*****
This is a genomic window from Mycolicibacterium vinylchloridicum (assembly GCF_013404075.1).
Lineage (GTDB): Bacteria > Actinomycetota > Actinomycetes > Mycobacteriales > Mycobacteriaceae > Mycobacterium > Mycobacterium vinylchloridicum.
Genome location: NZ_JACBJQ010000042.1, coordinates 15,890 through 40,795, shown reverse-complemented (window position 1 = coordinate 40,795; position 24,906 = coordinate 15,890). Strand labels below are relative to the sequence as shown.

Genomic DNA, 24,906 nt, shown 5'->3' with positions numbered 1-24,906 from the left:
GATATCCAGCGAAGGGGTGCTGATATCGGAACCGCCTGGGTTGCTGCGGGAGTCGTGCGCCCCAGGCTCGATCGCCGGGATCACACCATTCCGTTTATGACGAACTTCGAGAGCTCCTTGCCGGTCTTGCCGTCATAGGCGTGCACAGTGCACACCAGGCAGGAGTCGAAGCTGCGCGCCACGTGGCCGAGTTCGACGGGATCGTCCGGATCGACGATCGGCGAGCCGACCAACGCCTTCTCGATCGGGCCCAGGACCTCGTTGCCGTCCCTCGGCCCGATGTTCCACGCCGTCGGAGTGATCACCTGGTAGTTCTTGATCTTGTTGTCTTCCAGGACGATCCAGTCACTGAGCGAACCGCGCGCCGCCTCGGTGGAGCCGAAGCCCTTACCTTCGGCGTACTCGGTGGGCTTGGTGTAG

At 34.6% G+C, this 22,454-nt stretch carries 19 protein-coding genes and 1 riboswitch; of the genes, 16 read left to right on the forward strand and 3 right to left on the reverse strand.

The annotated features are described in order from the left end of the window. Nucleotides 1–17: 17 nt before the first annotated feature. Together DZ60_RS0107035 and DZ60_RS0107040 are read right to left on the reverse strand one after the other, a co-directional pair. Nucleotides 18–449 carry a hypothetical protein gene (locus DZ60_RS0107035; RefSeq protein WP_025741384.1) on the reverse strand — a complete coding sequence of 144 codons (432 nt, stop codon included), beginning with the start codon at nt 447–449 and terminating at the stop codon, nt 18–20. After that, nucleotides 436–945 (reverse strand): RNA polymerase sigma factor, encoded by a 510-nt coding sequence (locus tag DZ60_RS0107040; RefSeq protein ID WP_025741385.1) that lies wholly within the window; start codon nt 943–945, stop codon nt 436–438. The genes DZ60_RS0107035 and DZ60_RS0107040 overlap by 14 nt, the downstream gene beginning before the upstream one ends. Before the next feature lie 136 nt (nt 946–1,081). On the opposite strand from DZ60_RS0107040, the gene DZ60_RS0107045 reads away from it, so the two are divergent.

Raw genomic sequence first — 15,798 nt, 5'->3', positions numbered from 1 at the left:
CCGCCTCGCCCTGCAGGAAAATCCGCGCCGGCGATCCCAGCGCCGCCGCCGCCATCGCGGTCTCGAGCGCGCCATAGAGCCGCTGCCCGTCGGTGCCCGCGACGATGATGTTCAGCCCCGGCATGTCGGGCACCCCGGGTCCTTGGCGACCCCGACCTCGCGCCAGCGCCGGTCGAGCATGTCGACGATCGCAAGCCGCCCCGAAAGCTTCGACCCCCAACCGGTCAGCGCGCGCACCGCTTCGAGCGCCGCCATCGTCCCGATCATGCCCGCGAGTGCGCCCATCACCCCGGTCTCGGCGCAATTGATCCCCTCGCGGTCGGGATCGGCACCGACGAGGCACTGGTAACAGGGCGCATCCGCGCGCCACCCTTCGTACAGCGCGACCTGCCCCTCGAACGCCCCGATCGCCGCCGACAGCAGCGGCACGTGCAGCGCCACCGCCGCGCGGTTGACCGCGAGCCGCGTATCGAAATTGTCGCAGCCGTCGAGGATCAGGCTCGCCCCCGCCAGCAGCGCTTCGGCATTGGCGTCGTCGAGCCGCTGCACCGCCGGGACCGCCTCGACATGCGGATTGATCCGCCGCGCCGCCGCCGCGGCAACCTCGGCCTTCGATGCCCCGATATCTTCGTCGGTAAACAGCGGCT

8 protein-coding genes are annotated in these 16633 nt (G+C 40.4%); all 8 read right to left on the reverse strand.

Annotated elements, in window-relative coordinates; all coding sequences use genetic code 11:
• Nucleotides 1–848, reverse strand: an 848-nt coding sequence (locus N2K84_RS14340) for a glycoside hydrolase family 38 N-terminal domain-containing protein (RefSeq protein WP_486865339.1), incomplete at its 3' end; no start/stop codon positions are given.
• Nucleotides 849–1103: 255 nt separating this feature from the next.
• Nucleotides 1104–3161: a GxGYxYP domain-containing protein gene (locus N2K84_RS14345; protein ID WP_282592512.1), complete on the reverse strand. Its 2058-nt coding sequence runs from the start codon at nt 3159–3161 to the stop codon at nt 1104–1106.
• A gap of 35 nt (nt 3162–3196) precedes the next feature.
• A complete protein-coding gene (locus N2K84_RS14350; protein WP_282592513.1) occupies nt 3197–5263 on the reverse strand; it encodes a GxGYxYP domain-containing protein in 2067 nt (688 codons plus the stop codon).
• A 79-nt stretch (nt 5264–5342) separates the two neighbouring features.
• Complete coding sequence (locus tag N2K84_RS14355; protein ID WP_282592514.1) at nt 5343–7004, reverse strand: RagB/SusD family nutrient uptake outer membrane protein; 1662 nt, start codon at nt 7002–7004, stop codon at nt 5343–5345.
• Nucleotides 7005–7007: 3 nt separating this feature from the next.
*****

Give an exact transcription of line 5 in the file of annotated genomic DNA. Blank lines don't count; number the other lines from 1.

GATATCCAGCGAAGGGGTGCTGATATCGGAACCGCCTGGGTTGCTGCGGGAGTCGTGCGCCCCAGGCTCGATCGCCGGGATCACACCATTCCGTTTATGACGAACTTCGAGAGCTCCTTGCCGGTCTTGCCGTCATAGGCGTGCACAGTGCACACCAGGCAGGAGTCGAAGCTGCGCGCCACGTGGCCGAGTTCGACGGGATCGTCCGGATCGACGATCGGCGAGCCGACCAACGCCTTCTCGATCGGGCCCAGGACCTCGTTGCCGTCCCTCGGCCCGATGTTCCACGCCGTCGGAGTGATCACCTGGTAGTTCTTGATCTTGTTGTCTTCCAGGACGATCCAGTCACTGAGCGAACCGCGCGCCGCCTCGGTGGAGCCGAAGCCCTTACCTTCGGCGTACTCGGTGGGCTTGGTGTAG